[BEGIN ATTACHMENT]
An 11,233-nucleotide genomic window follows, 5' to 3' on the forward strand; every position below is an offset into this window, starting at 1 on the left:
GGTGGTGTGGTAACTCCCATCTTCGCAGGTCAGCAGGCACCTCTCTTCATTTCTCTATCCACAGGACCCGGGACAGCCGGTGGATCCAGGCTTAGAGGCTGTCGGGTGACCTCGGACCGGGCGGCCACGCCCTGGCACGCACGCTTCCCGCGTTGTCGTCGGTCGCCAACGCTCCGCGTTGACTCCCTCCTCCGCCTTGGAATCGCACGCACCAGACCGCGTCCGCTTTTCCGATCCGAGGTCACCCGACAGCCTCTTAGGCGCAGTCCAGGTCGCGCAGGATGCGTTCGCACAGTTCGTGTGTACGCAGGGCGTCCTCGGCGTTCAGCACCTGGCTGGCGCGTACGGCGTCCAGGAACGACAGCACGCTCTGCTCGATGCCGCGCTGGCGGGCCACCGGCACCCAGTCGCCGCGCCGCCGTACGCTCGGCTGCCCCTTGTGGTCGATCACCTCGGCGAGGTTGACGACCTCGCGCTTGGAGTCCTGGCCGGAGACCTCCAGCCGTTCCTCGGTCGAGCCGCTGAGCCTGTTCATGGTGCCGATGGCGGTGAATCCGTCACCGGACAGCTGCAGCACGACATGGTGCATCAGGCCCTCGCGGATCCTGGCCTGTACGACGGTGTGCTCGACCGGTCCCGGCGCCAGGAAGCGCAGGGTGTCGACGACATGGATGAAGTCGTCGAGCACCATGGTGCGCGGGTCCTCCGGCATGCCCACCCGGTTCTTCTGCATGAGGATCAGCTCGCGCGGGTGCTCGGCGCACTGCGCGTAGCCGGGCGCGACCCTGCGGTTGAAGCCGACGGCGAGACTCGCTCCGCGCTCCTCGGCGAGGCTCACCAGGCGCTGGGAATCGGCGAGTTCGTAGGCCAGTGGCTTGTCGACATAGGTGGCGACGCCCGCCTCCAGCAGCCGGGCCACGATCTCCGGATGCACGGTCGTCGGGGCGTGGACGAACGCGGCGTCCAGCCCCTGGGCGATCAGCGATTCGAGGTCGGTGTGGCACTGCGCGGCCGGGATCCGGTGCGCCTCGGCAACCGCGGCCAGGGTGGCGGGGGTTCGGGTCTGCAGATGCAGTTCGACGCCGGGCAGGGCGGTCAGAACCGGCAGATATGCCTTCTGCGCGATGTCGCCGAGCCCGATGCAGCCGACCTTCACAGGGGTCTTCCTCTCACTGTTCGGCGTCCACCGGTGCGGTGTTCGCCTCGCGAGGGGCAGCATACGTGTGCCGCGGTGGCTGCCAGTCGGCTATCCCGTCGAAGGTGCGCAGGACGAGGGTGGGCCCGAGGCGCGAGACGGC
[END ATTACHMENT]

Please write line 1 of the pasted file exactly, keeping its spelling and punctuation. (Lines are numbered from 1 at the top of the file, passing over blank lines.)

An 11,233-nucleotide genomic window follows, 5' to 3' on the forward strand; every position below is an offset into this window, starting at 1 on the left: